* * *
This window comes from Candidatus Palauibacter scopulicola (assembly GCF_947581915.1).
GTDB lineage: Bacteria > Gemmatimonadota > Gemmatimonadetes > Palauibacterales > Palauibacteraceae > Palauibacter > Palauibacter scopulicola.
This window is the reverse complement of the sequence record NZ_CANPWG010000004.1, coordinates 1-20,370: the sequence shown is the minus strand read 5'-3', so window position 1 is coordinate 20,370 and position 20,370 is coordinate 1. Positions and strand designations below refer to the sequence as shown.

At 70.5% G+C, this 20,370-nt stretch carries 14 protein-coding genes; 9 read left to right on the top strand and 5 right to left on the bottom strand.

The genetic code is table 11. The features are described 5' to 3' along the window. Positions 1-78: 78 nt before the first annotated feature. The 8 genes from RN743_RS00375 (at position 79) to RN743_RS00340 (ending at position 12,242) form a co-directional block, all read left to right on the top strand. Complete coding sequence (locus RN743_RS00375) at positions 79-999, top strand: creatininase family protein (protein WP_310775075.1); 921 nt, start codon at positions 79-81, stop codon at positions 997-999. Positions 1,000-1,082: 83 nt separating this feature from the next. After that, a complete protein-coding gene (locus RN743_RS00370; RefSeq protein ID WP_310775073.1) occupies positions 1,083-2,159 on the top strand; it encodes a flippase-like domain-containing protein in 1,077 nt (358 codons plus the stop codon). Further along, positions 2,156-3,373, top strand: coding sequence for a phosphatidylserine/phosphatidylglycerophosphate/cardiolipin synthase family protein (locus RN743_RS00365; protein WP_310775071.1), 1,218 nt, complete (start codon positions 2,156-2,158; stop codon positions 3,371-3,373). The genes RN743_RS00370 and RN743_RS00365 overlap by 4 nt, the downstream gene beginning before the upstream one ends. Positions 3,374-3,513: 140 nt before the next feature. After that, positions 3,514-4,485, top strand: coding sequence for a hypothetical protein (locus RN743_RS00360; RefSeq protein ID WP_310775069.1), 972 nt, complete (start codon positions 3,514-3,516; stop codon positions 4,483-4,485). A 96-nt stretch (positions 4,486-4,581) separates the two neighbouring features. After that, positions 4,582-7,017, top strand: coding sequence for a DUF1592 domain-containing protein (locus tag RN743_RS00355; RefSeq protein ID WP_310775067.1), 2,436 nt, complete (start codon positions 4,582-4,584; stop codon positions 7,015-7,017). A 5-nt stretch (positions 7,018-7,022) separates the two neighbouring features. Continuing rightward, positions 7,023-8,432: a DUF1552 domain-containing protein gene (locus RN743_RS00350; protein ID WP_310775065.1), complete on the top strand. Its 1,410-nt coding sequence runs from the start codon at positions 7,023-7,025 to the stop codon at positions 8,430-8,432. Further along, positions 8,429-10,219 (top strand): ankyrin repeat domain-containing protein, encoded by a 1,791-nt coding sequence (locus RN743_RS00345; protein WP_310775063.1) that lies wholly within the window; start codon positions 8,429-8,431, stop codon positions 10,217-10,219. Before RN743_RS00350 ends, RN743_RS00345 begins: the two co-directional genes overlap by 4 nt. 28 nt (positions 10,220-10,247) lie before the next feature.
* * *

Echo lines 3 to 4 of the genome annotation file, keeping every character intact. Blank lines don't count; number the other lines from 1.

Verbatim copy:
This window is the reverse complement of the sequence record NZ_CANPWG010000004.1, coordinates 1-20,370: the sequence shown is the minus strand read 5'-3', so window position 1 is coordinate 20,370 and position 20,370 is coordinate 1. Positions and strand designations below refer to the sequence as shown.

At 70.5% G+C, this 20,370-nt stretch carries 14 protein-coding genes; 9 read left to right on the top strand and 5 right to left on the bottom strand.